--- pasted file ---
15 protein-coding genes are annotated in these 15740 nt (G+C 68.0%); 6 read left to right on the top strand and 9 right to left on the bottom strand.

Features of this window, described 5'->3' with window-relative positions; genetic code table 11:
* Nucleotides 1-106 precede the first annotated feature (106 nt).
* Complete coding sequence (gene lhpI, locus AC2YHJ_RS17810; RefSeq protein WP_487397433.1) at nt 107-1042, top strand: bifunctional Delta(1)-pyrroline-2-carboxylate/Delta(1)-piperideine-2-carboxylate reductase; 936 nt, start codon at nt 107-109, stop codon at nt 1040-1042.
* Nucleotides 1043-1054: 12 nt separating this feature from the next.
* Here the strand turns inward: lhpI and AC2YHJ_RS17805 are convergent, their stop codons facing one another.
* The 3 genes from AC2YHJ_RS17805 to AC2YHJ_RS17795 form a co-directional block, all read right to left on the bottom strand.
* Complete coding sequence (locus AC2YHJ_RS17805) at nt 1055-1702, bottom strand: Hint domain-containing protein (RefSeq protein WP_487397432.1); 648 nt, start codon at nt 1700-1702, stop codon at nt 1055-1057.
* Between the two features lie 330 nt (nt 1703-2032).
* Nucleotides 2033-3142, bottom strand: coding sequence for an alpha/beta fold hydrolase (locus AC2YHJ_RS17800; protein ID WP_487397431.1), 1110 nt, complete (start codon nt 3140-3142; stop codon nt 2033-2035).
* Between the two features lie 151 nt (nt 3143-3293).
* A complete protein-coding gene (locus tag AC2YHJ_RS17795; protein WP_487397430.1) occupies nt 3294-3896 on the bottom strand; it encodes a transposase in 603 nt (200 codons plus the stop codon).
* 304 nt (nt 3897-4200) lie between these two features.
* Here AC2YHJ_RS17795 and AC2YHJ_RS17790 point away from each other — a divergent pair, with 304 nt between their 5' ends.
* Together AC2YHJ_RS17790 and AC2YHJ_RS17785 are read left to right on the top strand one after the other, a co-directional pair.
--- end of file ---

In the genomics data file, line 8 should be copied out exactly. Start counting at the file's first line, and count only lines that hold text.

* Complete coding sequence (locus AC2YHJ_RS17805) at nt 1055-1702, bottom strand: Hint domain-containing protein (RefSeq protein WP_487397432.1); 648 nt, start codon at nt 1700-1702, stop codon at nt 1055-1057.